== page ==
Franklin Court was the site of the handsome brick home of Benjamin Franklin, who lived here while serving in the Continental Congress and the Constitutional Convention. Franklin died here in 1790; the house was torn down 22 years later. Today the site contains a steel "ghost structure" outlining the spot where Franklin's house stood and features the Benjamin Franklin Museum, a new museum that explores Franklin's life and character through artifacts, animations, and hands-on interactives. The Franklin Court complex also includes a working reproduction of an 18th century printing office, an architectural/archeological exhibit, and an operating post office.
Plan your visit to the Benjamin Franklin Museum and the Franklin Court sites with information on our website.
The Development of Franklin CourtAfter decades as renters, Benjamin and Deborah decided to build a home for themselves on land behind their Market Street properties. Having arranged with master carpenter Robert Smith to build the house in the quiet garden courtyard, Franklin left for London and entrusted his wife with managing the details of building and furnishing their home. His letters to her often included specific instructions about the work that needed to be done. Look for excerpts from their letters on the viewing portals and on paving through the outdoor exhibit.
The Franklins never lived in the home together. Deborah lived in the house with daughter Sally (Sarah), son-in-law Richard Bache and their children until her death in 1774. Sally and her family continued to live in the house with Franklin after his final return to Philadelphia in 1785.
Franklin made major improvements to the property in the five years before his death. He built a printing shop, bindery, and foundry for his grandson, Benjamin Franklin Bache. He added a new wing that included a large dining room, library, and additional bedrooms. He also built two substantial rental properties on Market Street flanking an arched carriageway into his court.
Franklin's Heirs Transform the CourtAfter Franklin’s death in 1790, the Baches inherited the house, but they took to living in the country and traveling to England. Starting in 1794, they rented the house, most notably to the Chevalier de Friere, the Portuguese minister. Next, it became a boarding house, then an academy, later a coffee house, and finally, a hotel. Sally Bache returned to die in her home in 1808. Richard stayed on after her death and shared the house with the African Free School until his death in 1811.
By 1812, the land had so increased in value that the Bache heirs decided to tear down the house and rebuild Franklin Court with rental row houses. The new buildings faced a narrow street that ran the length of the block from Market Street to Chestnut Street. Known as Orianna Street, it was soon crowded with shops—silversmiths, bookbinders, printers, bakers, and shoemakers.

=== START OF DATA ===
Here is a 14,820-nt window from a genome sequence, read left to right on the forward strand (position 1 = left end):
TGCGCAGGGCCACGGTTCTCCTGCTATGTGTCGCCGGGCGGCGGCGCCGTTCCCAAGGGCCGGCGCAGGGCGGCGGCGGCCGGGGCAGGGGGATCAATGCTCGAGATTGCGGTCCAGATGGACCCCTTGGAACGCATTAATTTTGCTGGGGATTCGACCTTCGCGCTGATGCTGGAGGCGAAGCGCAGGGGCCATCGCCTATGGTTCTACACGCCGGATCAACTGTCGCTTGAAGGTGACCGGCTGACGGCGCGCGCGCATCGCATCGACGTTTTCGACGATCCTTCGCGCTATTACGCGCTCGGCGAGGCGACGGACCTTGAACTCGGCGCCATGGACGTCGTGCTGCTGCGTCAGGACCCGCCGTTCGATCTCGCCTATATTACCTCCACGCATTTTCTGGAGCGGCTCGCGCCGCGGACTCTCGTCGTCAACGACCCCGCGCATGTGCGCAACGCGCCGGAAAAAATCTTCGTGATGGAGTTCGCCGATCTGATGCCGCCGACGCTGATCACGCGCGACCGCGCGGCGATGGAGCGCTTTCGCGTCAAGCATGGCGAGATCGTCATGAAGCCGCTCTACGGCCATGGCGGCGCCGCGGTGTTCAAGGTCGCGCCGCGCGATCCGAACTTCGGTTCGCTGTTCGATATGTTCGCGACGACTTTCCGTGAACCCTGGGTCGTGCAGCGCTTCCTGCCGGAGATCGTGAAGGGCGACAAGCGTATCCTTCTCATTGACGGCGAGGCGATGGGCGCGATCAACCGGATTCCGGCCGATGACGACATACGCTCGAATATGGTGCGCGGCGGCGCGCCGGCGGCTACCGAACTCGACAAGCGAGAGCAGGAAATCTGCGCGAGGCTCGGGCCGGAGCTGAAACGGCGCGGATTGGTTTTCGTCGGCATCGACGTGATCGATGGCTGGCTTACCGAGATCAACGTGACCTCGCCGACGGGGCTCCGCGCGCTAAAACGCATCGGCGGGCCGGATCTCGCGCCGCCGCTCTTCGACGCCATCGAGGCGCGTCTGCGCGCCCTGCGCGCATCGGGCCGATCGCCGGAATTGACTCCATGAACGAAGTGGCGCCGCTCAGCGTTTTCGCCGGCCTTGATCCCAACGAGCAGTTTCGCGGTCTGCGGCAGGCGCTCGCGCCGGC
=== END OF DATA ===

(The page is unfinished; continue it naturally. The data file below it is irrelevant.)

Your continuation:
The only physical remains of Franklin’s once grand court and home are the arched carriageway he added as entry to his property, and his cellar kitchen.
Recreating Franklin CourtIn 1948, Congress created Independence National Historical Park, which included Franklin Court. After the National Park Service began a closer investigation of the courtyard, archeologists located the outline and basement features of Franklin’s house. In 1972, experts met to decide whether to reconstruct Franklin’s house in preparation for the bicentennial of American independence. As evidence of the building’s original design was incomplete, they decided to create a representational design.
Philadelphia architects Robert Venturi, William Rauch, and Denise Scott Brown designed space frames following dimensions recorded in Franklin’s property insurance. The steel-framed “ghost structures” give scale to Franklin’s property. His house was large for the 18th-century city, and unusual because it sat within a garden court, away from Market Street. Viewing portals provide visitors with a glimpse of the original cellar kitchen to the Franklin mansion.
Since its opening on April 20, 1976, Franklin Court has received acclaim for its bold and innovative interpretation. In 1985, the Venturi and Rauch firm won the Presidential award for its design excellence.
In 2013, the site was renovated for new generations. New accessibility improvements made the ghost structure accessible to visitors with mobility impairments. But the most notable change occurred below the courtyard—the Underground Museum, which opened in 1976, closed to make way for the new Benjamin Franklin Museum, which explores Franklin's life and legacy using artifacts, videos, and computer interactives.
Last updated: May 23, 2017